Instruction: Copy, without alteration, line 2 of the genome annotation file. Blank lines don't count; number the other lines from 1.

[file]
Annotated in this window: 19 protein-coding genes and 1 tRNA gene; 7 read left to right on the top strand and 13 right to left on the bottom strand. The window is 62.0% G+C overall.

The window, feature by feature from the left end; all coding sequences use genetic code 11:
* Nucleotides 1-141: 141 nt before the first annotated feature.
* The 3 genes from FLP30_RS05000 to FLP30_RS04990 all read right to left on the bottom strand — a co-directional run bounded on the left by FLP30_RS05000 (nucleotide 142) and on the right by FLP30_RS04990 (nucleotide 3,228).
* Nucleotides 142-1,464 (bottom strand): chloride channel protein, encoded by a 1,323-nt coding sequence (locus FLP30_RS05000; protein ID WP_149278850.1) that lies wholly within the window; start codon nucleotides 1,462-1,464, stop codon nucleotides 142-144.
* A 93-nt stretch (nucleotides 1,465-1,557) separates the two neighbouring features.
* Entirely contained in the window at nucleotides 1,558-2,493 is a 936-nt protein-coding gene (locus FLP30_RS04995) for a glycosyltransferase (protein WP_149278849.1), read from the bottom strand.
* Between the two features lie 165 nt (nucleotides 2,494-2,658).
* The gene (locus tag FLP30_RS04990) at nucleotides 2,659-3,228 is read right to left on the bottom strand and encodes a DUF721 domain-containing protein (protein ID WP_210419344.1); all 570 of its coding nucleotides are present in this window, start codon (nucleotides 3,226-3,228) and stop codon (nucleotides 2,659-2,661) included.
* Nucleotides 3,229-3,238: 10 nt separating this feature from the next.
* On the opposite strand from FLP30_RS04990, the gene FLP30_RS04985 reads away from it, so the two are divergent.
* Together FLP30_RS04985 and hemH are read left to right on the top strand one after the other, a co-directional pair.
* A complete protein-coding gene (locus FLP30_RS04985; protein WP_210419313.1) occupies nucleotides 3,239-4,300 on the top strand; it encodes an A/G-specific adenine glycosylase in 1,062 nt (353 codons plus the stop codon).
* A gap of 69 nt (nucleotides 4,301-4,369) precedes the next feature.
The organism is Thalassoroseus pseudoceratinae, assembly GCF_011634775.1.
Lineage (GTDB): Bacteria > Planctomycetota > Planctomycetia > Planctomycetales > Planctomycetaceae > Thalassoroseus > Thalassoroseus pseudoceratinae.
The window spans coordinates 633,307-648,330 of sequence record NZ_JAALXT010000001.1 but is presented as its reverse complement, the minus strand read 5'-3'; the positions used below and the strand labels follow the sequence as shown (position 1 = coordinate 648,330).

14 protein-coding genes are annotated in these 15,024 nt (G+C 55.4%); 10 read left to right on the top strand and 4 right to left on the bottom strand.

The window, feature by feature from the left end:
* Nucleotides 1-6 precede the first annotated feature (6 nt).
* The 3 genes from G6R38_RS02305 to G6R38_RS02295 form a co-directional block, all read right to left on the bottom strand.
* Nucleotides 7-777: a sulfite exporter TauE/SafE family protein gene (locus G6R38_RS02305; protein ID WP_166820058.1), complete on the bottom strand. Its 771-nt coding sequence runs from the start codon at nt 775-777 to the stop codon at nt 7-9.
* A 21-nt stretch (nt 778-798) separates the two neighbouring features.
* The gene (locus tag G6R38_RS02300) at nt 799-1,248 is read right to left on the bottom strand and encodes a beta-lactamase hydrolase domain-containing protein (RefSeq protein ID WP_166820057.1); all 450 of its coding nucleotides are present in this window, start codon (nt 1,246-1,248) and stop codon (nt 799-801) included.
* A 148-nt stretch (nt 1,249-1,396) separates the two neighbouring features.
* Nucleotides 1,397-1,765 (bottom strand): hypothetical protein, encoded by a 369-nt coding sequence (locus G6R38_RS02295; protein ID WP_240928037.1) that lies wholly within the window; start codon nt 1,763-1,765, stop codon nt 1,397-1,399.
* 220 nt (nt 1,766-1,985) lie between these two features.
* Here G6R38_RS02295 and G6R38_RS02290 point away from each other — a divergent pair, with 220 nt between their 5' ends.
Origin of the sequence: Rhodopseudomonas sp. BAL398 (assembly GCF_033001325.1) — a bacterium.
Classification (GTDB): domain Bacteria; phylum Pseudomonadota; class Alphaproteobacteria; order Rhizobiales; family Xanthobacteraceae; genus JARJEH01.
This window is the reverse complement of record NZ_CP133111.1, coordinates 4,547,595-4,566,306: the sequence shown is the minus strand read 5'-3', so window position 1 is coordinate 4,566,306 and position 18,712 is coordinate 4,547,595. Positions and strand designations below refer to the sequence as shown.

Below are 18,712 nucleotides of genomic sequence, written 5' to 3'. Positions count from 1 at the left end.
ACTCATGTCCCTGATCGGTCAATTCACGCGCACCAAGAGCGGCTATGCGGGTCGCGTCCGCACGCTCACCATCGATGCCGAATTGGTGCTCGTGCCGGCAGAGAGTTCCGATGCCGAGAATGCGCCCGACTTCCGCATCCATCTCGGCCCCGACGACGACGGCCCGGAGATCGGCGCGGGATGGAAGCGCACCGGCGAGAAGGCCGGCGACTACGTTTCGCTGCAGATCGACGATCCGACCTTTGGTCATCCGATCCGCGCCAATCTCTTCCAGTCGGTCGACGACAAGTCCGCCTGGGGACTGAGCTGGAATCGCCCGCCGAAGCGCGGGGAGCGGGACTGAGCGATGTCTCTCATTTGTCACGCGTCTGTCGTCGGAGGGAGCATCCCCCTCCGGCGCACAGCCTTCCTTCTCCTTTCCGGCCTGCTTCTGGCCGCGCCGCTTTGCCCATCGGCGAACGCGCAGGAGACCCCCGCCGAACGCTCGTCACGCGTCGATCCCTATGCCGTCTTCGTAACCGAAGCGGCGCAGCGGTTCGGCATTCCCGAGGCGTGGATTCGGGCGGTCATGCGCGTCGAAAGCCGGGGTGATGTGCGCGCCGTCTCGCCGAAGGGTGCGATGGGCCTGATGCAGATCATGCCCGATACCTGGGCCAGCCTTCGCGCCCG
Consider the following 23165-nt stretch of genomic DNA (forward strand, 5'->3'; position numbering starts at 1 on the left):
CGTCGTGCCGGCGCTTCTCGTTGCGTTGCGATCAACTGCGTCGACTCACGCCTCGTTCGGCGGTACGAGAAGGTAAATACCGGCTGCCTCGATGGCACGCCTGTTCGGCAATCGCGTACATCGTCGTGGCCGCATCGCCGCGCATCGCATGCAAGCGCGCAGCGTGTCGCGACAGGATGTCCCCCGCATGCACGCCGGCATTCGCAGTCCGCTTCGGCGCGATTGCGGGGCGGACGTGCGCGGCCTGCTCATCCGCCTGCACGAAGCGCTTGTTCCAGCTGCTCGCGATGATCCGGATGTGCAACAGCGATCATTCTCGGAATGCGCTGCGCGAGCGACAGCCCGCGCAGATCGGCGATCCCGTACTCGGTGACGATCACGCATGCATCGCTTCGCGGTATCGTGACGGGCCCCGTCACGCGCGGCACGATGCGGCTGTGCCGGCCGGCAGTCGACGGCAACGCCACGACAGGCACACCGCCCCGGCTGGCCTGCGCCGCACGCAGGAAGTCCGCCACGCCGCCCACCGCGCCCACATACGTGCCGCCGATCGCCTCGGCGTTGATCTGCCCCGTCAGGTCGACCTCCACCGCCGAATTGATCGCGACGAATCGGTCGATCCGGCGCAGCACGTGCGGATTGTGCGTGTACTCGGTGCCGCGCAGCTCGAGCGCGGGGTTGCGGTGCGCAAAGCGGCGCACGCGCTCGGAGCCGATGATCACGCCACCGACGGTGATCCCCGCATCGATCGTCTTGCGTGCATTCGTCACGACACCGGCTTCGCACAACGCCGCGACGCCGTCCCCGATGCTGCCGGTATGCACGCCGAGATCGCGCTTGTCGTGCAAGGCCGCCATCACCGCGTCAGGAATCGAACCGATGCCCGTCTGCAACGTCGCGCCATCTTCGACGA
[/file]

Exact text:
The window, feature by feature from the left end; all coding sequences use genetic code 11: